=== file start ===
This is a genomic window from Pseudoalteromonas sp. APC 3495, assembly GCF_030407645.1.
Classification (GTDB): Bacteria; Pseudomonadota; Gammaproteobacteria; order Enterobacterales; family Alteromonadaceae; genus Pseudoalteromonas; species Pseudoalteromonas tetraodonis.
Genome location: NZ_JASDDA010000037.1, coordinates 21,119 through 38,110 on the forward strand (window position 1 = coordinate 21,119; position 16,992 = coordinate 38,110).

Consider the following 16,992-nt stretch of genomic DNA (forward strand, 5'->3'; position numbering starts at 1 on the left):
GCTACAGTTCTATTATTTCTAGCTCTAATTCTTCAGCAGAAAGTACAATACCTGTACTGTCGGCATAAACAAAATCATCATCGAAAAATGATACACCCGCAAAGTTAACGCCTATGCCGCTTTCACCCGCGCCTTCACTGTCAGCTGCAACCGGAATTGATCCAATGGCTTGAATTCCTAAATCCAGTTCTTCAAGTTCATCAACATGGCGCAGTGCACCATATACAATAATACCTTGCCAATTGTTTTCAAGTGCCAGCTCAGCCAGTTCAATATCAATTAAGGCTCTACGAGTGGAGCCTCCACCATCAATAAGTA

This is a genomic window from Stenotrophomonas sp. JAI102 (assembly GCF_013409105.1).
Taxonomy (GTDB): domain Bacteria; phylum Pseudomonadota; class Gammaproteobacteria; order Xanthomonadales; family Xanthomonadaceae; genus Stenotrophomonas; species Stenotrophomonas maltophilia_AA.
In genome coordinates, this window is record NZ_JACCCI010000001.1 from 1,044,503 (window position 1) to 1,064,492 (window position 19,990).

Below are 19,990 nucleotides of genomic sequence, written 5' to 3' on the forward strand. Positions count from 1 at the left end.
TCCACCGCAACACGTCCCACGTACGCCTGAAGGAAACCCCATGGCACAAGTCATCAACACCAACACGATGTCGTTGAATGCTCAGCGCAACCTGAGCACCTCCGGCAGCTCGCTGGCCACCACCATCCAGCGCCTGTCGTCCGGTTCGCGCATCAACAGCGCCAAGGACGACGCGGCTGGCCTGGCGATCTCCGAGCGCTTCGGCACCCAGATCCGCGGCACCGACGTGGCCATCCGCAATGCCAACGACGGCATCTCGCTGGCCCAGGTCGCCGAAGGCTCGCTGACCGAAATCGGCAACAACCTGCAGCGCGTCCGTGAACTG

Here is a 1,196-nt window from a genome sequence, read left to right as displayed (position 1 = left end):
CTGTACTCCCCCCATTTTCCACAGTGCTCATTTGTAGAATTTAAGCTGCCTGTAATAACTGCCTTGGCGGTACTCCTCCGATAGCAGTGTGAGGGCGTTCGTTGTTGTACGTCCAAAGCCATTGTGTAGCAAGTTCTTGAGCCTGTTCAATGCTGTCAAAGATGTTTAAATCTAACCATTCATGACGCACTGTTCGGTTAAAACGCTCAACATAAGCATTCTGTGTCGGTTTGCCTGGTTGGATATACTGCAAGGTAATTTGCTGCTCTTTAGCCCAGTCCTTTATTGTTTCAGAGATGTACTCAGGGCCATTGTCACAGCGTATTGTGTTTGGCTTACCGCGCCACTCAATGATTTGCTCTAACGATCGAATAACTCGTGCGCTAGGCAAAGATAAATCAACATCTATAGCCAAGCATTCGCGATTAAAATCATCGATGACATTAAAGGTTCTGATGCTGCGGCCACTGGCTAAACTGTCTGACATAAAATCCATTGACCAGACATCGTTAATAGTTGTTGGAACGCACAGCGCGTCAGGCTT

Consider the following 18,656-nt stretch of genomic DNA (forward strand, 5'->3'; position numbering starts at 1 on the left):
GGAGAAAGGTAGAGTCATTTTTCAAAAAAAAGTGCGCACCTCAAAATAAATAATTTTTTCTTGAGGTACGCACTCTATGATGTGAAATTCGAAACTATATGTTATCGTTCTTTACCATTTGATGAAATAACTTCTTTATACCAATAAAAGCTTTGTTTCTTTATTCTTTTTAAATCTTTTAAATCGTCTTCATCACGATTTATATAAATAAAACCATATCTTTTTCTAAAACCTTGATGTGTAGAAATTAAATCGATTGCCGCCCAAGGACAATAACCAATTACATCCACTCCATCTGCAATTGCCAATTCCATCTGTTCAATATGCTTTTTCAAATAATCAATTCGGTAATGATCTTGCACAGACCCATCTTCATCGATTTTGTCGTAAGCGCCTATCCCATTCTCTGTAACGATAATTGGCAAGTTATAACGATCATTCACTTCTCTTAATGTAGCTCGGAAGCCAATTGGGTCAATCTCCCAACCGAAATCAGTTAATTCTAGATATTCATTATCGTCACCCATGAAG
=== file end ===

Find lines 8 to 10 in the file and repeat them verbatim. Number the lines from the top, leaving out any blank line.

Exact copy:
In genome coordinates, this window is record NZ_JACCCI010000001.1 from 1,044,503 (window position 1) to 1,064,492 (window position 19,990).

Below are 19,990 nucleotides of genomic sequence, written 5' to 3' on the forward strand. Positions count from 1 at the left end.
TCCACCGCAACACGTCCCACGTACGCCTGAAGGAAACCCCATGGCACAAGTCATCAACACCAACACGATGTCGTTGAATGCTCAGCGCAACCTGAGCACCTCCGGCAGCTCGCTGGCCACCACCATCCAGCGCCTGTCGTCCGGTTCGCGCATCAACAGCGCCAAGGACGACGCGGCTGGCCTGGCGATCTCCGAGCGCTTCGGCACCCAGATCCGCGGCACCGACGTGGCCATCCGCAATGCCAACGACGGCATCTCGCTGGCCCAGGTCGCCGAAGGCTCGCTGACCGAAATCGGCAACAACCTGCAGCGCGTCCGTGAACTG